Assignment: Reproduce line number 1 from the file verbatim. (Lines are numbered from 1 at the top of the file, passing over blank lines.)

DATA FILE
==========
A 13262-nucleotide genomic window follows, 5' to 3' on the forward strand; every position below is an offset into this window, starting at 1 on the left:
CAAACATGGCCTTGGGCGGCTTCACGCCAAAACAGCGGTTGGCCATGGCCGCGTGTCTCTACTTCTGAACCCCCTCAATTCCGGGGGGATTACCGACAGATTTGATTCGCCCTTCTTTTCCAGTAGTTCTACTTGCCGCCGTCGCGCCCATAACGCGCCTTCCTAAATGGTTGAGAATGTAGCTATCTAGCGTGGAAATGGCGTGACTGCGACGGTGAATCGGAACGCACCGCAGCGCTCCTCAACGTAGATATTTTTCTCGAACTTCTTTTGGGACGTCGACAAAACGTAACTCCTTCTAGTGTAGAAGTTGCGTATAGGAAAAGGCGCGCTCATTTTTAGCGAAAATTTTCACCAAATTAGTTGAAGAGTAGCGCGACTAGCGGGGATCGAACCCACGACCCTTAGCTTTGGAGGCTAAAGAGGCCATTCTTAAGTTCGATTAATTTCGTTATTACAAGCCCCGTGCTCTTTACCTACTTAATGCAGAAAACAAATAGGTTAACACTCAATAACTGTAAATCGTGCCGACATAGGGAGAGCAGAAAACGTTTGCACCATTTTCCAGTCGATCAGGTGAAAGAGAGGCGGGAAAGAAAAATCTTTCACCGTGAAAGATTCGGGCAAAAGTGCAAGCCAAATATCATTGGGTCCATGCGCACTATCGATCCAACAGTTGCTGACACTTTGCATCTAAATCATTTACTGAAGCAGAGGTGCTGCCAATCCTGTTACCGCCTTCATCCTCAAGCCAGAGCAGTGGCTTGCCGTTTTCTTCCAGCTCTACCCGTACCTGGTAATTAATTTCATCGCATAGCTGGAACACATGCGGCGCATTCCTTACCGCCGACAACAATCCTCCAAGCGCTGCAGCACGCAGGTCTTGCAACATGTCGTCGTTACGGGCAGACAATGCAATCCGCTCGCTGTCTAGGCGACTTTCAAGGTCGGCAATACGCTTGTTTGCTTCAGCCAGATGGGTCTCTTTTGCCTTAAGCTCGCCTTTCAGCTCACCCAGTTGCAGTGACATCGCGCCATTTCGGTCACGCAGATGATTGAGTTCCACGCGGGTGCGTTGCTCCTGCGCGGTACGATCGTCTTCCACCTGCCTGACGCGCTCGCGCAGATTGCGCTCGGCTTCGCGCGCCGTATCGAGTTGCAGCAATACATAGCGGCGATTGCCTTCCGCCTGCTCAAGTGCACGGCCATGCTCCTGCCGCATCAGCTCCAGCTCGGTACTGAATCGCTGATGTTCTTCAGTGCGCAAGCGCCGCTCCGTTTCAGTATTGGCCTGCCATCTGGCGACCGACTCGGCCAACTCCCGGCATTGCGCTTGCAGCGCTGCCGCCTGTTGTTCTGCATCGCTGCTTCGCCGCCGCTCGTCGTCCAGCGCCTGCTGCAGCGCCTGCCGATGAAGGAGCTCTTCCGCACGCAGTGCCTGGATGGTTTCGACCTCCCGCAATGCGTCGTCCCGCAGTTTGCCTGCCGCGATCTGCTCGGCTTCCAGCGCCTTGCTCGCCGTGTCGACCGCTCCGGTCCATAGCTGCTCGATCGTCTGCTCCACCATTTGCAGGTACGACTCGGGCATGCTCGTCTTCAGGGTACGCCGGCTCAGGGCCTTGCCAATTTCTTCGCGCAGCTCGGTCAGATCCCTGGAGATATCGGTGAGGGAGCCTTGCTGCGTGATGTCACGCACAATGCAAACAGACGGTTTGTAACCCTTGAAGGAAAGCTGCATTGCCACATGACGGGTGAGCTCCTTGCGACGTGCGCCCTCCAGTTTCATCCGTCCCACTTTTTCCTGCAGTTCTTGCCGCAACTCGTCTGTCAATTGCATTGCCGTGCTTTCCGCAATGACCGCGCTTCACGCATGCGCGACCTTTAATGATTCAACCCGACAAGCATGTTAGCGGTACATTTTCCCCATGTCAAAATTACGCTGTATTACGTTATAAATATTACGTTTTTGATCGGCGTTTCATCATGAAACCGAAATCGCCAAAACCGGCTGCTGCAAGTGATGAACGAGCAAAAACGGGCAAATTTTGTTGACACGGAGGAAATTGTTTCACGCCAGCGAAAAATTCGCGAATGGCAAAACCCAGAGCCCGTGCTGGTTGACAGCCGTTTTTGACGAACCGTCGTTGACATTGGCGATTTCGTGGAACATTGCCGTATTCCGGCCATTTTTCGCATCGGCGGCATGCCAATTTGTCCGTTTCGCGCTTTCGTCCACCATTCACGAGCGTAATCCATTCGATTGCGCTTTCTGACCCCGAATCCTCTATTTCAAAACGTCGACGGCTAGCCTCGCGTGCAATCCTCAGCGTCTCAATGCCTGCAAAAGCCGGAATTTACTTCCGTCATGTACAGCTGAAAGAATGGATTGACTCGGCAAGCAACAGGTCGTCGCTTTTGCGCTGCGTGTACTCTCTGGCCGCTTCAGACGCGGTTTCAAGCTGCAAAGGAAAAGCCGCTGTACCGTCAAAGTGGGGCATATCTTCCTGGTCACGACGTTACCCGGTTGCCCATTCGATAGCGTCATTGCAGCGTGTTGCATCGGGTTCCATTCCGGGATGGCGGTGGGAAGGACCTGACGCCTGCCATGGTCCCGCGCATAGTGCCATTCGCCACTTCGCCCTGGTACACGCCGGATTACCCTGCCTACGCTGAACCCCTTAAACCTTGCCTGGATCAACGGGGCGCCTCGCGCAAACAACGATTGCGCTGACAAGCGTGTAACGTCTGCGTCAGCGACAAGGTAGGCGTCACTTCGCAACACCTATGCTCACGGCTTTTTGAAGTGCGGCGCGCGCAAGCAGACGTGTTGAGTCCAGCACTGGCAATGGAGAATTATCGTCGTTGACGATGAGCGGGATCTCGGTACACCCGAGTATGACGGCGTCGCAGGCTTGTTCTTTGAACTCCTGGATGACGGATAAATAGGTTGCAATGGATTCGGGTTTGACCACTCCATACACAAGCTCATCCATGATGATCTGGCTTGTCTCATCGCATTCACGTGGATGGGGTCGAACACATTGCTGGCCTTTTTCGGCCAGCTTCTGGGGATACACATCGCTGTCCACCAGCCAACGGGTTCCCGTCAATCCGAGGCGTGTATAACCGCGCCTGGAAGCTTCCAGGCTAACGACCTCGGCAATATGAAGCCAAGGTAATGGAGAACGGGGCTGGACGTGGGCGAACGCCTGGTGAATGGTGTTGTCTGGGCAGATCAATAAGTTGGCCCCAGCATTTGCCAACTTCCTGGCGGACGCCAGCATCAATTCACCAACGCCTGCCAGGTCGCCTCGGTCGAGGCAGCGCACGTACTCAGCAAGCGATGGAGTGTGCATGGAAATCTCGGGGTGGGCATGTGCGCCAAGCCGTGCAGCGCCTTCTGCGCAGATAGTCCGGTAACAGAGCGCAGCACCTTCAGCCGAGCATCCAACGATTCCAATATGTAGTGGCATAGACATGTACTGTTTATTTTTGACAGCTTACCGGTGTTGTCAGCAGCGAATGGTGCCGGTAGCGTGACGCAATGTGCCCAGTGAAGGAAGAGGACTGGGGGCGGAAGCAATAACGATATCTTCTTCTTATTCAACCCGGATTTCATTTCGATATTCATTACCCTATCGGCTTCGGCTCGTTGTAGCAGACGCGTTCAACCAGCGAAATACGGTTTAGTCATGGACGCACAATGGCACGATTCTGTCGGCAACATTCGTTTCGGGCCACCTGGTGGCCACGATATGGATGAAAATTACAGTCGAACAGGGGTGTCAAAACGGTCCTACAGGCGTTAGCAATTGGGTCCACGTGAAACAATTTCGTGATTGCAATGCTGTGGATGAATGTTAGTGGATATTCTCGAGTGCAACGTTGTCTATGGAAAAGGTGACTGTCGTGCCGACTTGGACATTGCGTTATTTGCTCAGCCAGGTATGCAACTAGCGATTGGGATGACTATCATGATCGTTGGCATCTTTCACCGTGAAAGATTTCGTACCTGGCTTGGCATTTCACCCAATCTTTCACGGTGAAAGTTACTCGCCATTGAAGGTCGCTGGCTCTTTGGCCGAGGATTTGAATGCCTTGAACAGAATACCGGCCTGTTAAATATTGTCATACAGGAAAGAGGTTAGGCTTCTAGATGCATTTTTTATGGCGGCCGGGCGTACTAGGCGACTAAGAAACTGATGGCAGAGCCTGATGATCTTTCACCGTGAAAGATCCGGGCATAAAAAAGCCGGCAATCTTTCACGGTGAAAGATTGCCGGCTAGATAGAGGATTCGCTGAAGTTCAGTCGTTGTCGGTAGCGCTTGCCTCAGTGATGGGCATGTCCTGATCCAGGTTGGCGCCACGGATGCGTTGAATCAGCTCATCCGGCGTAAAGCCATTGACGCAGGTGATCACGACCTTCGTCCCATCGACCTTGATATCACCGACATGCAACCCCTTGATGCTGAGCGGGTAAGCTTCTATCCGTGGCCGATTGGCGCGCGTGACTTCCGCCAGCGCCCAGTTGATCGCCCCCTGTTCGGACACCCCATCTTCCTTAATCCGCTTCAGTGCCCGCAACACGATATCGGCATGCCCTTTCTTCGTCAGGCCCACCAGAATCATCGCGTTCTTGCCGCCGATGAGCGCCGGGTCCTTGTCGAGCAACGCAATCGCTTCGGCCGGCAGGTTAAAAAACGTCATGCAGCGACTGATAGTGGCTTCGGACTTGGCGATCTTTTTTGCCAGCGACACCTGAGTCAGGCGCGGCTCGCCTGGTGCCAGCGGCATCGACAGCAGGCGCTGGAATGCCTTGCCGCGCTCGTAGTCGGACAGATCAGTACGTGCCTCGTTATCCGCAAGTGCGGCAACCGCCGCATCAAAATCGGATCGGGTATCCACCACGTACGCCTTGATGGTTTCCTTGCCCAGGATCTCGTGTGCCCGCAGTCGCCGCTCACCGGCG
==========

A 13262-nucleotide genomic window follows, 5' to 3' on the forward strand; every position below is an offset into this window, starting at 1 on the left: